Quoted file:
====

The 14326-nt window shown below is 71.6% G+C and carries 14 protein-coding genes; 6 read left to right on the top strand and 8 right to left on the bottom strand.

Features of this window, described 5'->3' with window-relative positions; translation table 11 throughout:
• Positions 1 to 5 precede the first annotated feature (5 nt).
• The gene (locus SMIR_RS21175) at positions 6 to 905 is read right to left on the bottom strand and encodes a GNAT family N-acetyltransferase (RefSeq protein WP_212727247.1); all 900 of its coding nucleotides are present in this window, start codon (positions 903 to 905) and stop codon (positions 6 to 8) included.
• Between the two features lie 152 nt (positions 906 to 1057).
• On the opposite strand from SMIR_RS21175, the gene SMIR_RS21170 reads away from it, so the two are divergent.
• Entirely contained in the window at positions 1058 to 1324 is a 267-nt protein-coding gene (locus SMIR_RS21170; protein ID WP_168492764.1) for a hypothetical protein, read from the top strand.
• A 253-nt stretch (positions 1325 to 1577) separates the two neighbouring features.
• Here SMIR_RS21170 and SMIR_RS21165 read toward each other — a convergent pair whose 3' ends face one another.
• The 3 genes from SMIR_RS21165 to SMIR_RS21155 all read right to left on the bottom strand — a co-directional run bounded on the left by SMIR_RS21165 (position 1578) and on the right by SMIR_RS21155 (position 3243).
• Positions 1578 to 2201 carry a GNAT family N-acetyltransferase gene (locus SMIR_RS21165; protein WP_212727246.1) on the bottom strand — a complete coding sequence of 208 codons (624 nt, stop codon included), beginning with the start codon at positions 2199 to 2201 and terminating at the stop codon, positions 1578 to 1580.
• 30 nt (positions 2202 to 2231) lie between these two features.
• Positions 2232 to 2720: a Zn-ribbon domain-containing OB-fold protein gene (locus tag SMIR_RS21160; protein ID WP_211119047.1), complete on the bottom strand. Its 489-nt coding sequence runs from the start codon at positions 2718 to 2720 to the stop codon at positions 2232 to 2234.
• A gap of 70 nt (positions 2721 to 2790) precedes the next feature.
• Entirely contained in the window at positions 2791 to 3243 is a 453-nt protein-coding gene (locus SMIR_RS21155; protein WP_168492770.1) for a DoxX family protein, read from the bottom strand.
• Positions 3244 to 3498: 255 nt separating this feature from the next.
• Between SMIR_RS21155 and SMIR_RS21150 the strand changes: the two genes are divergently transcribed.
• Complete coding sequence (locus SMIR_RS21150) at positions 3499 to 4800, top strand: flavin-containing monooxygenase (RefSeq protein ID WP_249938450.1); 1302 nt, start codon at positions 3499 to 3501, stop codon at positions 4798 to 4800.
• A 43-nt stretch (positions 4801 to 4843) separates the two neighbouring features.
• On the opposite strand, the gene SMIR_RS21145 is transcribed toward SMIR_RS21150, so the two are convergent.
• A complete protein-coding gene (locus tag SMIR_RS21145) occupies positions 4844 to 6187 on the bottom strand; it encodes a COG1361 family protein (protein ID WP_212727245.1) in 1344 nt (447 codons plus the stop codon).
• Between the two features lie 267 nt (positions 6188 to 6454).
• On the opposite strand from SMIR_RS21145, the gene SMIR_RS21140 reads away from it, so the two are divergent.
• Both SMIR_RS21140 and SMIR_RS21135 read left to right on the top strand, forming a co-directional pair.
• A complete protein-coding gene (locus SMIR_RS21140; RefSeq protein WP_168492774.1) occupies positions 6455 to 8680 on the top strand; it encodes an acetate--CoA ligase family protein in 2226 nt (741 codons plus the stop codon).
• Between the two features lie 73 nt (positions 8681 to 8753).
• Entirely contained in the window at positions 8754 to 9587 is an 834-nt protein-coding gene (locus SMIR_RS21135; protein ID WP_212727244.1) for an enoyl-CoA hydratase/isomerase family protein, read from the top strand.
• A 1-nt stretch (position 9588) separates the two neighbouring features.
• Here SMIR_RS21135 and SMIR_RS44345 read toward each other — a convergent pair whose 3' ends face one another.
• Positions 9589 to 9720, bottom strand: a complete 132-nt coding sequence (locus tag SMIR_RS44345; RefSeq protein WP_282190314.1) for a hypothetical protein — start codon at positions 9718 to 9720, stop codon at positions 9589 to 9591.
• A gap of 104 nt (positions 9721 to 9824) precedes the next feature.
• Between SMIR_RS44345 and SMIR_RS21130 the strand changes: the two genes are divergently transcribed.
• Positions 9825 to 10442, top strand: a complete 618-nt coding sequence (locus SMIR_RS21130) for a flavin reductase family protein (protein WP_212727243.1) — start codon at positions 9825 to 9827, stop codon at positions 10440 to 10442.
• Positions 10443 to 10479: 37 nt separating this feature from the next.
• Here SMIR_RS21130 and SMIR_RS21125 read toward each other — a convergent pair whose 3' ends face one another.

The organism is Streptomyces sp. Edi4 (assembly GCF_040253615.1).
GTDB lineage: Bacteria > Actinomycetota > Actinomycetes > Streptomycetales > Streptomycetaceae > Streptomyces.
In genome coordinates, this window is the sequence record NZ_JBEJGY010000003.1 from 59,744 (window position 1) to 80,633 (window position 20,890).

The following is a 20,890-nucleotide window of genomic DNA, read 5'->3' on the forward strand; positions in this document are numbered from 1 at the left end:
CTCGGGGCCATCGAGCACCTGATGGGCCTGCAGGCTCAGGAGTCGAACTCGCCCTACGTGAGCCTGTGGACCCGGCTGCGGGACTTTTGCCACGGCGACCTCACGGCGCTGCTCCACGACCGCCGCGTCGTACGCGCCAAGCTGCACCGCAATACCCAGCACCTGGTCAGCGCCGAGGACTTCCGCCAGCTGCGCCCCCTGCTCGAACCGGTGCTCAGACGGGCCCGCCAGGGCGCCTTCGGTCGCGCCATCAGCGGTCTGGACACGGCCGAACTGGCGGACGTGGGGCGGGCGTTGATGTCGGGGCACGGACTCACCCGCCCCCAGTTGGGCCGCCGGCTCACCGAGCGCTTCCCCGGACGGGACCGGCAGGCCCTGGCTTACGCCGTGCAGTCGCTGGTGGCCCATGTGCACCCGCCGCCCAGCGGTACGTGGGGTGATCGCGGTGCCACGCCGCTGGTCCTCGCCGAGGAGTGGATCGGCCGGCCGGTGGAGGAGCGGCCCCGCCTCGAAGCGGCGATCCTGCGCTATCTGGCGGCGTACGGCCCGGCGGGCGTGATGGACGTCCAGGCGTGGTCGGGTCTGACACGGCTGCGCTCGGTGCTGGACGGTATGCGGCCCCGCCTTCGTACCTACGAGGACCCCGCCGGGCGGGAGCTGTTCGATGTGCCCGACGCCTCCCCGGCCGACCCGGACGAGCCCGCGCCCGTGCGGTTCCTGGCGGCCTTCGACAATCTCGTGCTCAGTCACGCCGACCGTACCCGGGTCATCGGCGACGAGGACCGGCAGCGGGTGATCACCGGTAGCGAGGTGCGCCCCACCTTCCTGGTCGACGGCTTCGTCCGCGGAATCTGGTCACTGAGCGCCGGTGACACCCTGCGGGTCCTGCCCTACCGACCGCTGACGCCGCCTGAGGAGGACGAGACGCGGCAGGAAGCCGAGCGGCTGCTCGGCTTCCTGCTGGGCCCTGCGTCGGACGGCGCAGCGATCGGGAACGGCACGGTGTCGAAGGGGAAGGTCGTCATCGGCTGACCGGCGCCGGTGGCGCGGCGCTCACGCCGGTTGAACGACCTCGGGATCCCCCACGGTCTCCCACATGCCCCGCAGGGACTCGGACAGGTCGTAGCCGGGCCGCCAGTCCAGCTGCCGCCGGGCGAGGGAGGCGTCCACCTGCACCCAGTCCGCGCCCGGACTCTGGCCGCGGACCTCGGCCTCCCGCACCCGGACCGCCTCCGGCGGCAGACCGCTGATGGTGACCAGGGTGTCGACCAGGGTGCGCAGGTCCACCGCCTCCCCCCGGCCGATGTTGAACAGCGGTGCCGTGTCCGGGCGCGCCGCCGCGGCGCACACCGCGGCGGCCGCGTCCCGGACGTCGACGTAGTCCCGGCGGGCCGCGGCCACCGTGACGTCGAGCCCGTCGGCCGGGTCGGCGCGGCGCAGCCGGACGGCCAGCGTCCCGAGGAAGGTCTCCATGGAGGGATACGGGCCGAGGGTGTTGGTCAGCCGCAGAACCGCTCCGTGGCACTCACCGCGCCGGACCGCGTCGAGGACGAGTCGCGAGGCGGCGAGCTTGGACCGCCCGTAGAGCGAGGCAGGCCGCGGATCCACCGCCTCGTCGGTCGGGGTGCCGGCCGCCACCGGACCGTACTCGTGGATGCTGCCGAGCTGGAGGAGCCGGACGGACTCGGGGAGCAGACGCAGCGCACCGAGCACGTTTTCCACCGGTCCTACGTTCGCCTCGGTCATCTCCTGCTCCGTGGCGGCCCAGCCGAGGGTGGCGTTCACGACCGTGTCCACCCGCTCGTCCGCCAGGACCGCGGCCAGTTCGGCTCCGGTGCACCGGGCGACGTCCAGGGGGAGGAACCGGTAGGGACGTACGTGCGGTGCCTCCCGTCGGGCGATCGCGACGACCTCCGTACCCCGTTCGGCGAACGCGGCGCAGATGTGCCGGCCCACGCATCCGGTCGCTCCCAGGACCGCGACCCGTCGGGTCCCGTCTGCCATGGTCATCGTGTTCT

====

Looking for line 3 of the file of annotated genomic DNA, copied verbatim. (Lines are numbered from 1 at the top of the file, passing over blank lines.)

• Positions 1 to 5 precede the first annotated feature (5 nt).